Drug used to treat addiction could 'cure' long Covid, scientists discover | The Sun

A DRUG that is most commonly used to treat addiction could be beneficial to long Covid sufferers, scientists have discovered.

Naltrexone could help 'cure' ailments often associated with the chronic condition, such as brain fog and fatigue.

It's currently used by the Food and Drug Administration in the US to treat patients suffering with alcohol and opioid addiction.

Trials have been underway, using just 10mg of the drug – those who are prescribed it for addiction have to take 50mg.

The tests are being run by the US National Institutes of Health's RECOVER initiative.

The aim of the $1billion plan is to find treatments for long Covid.

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In the UK, the NHS has set up clinics to deal with people suffering with the myriad of symptoms caused by the condition.

Most treatments for the illness consist of looking at specific symptoms which have been caused by the initial bug's damage to organs.

But a low dose of naltrexone could reverse some of the underlying driving symptoms, researchers told Reuters.

In most cases, it works by a small pellet being inserted into the lower abdominal wall.

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The procedure is done under local anaesthetic and it should be effective for up to six months.

This pellet then releases a controlled amount of naltrexone into the body and if used for addiction, blocks the effect of opiate drugs.

Dr Jarred Younger, director of the Neuro-inflammation, Pain and Fatigue Laboratory at the University of Alabama at Birmingham said: "It should be at the top of everyone's list for clinical trials."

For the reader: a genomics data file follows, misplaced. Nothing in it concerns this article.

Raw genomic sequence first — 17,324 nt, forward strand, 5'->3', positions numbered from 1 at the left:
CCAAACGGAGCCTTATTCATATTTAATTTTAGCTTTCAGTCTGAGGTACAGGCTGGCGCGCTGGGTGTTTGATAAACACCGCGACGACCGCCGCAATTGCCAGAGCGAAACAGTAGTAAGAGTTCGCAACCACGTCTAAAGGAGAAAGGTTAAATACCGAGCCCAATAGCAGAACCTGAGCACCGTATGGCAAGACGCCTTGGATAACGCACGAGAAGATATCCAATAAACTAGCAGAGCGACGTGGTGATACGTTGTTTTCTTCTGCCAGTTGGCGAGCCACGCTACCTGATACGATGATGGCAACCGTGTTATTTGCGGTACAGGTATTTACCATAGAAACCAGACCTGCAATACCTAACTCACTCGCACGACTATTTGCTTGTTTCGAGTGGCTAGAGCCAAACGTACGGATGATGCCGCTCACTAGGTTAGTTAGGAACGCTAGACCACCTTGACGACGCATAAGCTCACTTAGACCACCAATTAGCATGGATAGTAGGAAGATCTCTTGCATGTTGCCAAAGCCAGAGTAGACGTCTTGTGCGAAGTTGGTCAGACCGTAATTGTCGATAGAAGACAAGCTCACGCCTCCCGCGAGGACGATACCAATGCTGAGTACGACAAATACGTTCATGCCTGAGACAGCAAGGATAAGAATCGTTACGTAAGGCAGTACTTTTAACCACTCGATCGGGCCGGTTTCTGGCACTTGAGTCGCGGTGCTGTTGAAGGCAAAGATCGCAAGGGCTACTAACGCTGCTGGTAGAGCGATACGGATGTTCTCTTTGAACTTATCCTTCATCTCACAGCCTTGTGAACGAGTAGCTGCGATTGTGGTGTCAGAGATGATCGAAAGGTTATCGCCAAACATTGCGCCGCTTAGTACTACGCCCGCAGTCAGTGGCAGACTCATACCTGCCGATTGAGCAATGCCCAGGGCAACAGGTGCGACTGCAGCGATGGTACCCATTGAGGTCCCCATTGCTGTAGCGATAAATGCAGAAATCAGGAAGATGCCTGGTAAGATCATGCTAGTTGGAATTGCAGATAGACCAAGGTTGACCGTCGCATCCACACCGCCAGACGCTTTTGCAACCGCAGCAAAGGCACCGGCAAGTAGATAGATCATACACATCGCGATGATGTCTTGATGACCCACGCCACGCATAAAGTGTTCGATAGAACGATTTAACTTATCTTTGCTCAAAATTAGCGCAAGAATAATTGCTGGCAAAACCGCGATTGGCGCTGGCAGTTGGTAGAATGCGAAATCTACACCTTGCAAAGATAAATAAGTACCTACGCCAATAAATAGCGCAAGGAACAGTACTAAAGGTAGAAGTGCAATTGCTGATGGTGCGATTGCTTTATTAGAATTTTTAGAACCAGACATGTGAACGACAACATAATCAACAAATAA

While it might work for some patients, medics have warned it wont work for all.

Previously, research has shown that there are different types of the ailment, as well as over 62 symptoms.


These symptoms include everything from respiratory issues, insomnia, bowel issues and body aches.

The trial looked at the impact on 218 patients and found 74 per cent had an improvement in sleep, pain and neurological issues.

Jaime Seltzer, a Stanford researcher and head of scientific outreach for the advocacy group MEAction said while these people weren't completely cured, they were helped.

It's not yet clear how the treatment works on long Covid patients and this is something medics are still exploring.

One 34-year-old patient who has been living with the lasting affects of the bug for two years , aid she can actually think clearly again after having been prescribed the drug.

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Lauren Nicholls, from Boston had been suffering with impaired thinking and focus, fatigue, seizures, headache and pain since her infection in 2020.

While she said it's not fixed all of her problems, she added that it's 'made me feel human again'.

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